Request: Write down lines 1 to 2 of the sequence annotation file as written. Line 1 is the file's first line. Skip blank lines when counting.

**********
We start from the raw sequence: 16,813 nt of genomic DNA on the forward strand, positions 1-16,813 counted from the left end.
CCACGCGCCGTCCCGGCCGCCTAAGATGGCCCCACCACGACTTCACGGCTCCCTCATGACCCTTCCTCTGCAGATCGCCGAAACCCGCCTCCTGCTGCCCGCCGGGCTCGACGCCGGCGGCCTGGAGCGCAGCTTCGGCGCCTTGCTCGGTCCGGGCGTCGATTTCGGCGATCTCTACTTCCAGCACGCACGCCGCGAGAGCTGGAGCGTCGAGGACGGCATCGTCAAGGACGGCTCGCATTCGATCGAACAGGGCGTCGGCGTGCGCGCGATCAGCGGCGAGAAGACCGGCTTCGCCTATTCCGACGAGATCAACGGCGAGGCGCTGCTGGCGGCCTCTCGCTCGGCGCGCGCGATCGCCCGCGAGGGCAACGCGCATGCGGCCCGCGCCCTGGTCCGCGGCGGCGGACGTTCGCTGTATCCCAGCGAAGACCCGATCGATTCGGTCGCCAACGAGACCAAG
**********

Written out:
We start from the raw sequence: 16,813 nt of genomic DNA on the forward strand, positions 1-16,813 counted from the left end.
CCACGCGCCGTCCCGGCCGCCTAAGATGGCCCCACCACGACTTCACGGCTCCCTCATGACCCTTCCTCTGCAGATCGCCGAAACCCGCCTCCTGCTGCCCGCCGGGCTCGACGCCGGCGGCCTGGAGCGCAGCTTCGGCGCCTTGCTCGGTCCGGGCGTCGATTTCGGCGATCTCTACTTCCAGCACGCACGCCGCGAGAGCTGGAGCGTCGAGGACGGCATCGTCAAGGACGGCTCGCATTCGATCGAACAGGGCGTCGGCGTGCGCGCGATCAGCGGCGAGAAGACCGGCTTCGCCTATTCCGACGAGATCAACGGCGAGGCGCTGCTGGCGGCCTCTCGCTCGGCGCGCGCGATCGCCCGCGAGGGCAACGCGCATGCGGCCCGCGCCCTGGTCCGCGGCGGCGGACGTTCGCTGTATCCCAGCGAAGACCCGATCGATTCGGTCGCCAACGAGACCAAG